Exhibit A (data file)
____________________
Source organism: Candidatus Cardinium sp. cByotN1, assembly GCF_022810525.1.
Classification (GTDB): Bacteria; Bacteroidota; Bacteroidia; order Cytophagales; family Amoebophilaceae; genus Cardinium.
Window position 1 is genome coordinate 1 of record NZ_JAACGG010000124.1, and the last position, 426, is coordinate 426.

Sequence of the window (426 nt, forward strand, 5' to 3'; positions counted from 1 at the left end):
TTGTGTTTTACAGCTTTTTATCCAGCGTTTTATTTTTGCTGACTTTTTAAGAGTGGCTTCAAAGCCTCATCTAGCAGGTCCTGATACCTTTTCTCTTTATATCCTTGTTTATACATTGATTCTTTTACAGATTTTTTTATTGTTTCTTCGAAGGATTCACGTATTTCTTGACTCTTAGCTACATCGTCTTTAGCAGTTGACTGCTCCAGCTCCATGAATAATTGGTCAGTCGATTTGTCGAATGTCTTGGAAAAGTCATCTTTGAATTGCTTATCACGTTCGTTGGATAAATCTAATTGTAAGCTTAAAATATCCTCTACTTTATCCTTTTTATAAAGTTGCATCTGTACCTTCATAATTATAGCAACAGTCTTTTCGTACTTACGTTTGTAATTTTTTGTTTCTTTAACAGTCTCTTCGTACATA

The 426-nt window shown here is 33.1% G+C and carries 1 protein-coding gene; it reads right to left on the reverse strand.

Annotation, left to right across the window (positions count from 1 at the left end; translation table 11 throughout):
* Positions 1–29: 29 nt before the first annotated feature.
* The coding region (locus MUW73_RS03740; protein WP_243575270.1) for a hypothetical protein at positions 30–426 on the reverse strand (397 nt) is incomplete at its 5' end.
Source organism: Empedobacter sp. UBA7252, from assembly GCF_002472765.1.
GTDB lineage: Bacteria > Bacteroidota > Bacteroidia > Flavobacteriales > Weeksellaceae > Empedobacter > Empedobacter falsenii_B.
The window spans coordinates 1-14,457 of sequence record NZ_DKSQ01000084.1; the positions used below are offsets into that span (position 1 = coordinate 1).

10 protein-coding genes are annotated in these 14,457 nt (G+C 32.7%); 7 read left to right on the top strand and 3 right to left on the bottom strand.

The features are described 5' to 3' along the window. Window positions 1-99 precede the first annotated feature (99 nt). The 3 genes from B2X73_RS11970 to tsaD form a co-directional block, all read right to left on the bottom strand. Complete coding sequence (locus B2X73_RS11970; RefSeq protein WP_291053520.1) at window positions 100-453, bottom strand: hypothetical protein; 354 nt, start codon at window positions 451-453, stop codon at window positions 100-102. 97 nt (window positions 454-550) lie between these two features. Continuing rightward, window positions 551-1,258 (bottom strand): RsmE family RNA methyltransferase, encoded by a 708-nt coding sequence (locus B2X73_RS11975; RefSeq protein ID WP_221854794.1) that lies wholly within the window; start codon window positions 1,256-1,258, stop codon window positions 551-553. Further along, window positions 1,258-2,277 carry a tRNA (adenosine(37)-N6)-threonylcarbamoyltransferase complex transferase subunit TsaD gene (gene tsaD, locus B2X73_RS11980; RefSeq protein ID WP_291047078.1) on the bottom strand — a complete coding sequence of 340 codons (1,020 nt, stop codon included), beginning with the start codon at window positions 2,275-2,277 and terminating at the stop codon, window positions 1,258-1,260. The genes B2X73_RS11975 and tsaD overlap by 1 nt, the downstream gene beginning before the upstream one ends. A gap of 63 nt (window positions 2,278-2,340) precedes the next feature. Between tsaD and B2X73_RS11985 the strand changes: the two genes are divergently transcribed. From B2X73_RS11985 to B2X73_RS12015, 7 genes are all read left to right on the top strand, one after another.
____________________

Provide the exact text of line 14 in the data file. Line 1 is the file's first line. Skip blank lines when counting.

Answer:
The features are described 5' to 3' along the window. Window positions 1-99 precede the first annotated feature (99 nt). The 3 genes from B2X73_RS11970 to tsaD form a co-directional block, all read right to left on the bottom strand. Complete coding sequence (locus B2X73_RS11970; RefSeq protein WP_291053520.1) at window positions 100-453, bottom strand: hypothetical protein; 354 nt, start codon at window positions 451-453, stop codon at window positions 100-102. 97 nt (window positions 454-550) lie between these two features. Continuing rightward, window positions 551-1,258 (bottom strand): RsmE family RNA methyltransferase, encoded by a 708-nt coding sequence (locus B2X73_RS11975; RefSeq protein ID WP_221854794.1) that lies wholly within the window; start codon window positions 1,256-1,258, stop codon window positions 551-553. Further along, window positions 1,258-2,277 carry a tRNA (adenosine(37)-N6)-threonylcarbamoyltransferase complex transferase subunit TsaD gene (gene tsaD, locus B2X73_RS11980; RefSeq protein ID WP_291047078.1) on the bottom strand — a complete coding sequence of 340 codons (1,020 nt, stop codon included), beginning with the start codon at window positions 2,275-2,277 and terminating at the stop codon, window positions 1,258-1,260. The genes B2X73_RS11975 and tsaD overlap by 1 nt, the downstream gene beginning before the upstream one ends. A gap of 63 nt (window positions 2,278-2,340) precedes the next feature. Between tsaD and B2X73_RS11985 the strand changes: the two genes are divergently transcribed. From B2X73_RS11985 to B2X73_RS12015, 7 genes are all read left to right on the top strand, one after another.